The Black Pinesnake is one of a group of closely related snake species (includes other Pinesnakes, Bull and Gopher Snakes) with a fairly broad geographical range. However, the range of the Black Pinesnake is relatively limited, and this species is only found in certain parts of the southeastern U.S. (Fig. 10). Black Pinesnakes have keeled scales and a nearly uniform black or dark brown color on their backs and bellies with a faint blotched pattern often seen toward the tail (Fig. 11). Black Pinesnakes, like the other species of pinesnakes, have a distinctive cone-shaped scale on the tip of their snout. These snakes may grow as long as six feet. When they feel threatened, pinesnakes will coil and hiss loudly. They prefer dry pinelands with sandy soils and are excellent burrowers, spending much of their lives underground in mammal burrows. They feed mainly on mammals, but will also eat birds.

Figure 10. 

Black Pinesnake Range (shown in black, other pinesnake species in gray, Gopher and Bullsnake in crosshatch).

Credit: Monica McGarrity, University of Florida
[Click thumbnail to enlarge.]

Figure 11. 

Black Pinesnake.

Credit: Kenneth Krysko, FLMNH, 1996
[Click thumbnail to enlarge.]

Eastern Indigo Snake (Drymarchon couperi)

Eastern Indigo Snakes are found from southeastern Georgia, Alabama and Mississippi south to the Upper Florida Keys (Fig. 12). These are magnificent, thick-bodied snakes that can grow to over eight feet long, making them the largest native snake in North America (north of Mexico). Their smooth scales are a glossy bluish-black color, including the belly, although the chin and throat may range from light cream to orange or deep maroon in color (Fig. 13). They are usually very docile, but when threatened may hiss loudly and shake their tail, making a rattling sound if the snake is in dry leaves or debris.

Eastern Indigo Snakes inhabit pine forests, hardwood hammocks, scrub and other uplands. They also rely heavily on a variety of wetland habitats for feeding and temperature regulation needs and are able to swim, even though they are not considered aquatic. In drier upland sites they inhabit the burrows of the Gopher Tortoise, which has resulted in the colloquial name of “blue gopher.” Eastern Indigos are well known and respected for their ability to eat venomous snakes, such as rattlesnakes, Cottonmouths and Copperheads. In addition, they feed on other non-venomous snakes, frogs and rodents.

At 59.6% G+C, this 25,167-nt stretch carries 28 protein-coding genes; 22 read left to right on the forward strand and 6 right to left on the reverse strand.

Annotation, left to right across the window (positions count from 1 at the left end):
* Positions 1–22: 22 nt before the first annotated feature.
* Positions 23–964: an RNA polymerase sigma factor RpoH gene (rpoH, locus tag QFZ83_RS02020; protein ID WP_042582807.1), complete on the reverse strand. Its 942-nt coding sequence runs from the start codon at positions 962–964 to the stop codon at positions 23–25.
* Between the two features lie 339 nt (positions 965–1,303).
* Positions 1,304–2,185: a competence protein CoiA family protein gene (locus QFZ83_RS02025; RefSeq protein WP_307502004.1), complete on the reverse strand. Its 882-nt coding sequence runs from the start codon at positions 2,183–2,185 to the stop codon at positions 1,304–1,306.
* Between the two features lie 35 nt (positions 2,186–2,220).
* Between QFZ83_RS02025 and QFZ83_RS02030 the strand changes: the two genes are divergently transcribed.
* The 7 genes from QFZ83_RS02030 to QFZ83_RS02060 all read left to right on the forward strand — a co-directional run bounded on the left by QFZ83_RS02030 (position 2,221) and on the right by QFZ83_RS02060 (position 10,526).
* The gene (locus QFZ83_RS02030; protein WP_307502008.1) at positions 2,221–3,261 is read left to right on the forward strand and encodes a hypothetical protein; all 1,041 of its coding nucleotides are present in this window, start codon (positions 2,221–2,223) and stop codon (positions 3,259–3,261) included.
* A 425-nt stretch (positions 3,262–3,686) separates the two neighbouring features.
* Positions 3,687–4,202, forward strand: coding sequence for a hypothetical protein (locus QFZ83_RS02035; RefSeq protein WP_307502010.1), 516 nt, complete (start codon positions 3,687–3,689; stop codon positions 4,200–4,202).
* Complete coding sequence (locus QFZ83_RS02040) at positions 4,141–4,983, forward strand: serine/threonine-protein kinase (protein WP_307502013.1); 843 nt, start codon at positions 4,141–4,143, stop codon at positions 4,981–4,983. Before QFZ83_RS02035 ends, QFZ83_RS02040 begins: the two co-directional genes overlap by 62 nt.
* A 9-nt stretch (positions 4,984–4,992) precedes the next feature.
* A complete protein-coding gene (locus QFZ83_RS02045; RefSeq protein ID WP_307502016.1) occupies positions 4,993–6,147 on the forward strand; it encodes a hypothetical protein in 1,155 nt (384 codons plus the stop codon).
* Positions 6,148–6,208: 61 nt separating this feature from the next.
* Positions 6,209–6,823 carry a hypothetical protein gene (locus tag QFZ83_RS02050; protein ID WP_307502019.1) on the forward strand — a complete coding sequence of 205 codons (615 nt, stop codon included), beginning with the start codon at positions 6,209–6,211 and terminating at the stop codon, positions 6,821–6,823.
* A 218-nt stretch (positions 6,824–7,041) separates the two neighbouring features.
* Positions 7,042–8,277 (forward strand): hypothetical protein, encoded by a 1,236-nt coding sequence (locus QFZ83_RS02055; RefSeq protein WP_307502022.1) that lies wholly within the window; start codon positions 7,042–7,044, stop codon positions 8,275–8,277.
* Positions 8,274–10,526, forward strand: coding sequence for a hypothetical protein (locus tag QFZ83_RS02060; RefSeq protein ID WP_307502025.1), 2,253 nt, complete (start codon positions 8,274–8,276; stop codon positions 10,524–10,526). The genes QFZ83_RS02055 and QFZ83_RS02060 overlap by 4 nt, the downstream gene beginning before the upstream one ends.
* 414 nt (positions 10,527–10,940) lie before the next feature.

Habitat loss from development and agriculture, habitat degradation due to lack of fire and human activities, and collection for the pet trade have led to significant reductions in populations of Eastern Indigo Snakes, which are protected throughout their range by state and federal laws. Eastern Indigo Snakes have been listed as a threatened species by the Florida Fish and Wildlife Conservation Commission since 1971 and by the U.S. Fish and Wildlife Service under the Endangered Species Act since 1978, and it is illegal to handle, harass, kill, capture, keep or sell them without a federal permit. However, despite these protections, habitat loss and degradation throughout their range continue to cause the decline of this important snake. You should consider yourself lucky if you see one of these beautiful “black snakes.”

Figure 12. 

Eastern Indigo Snake Range (shown in black).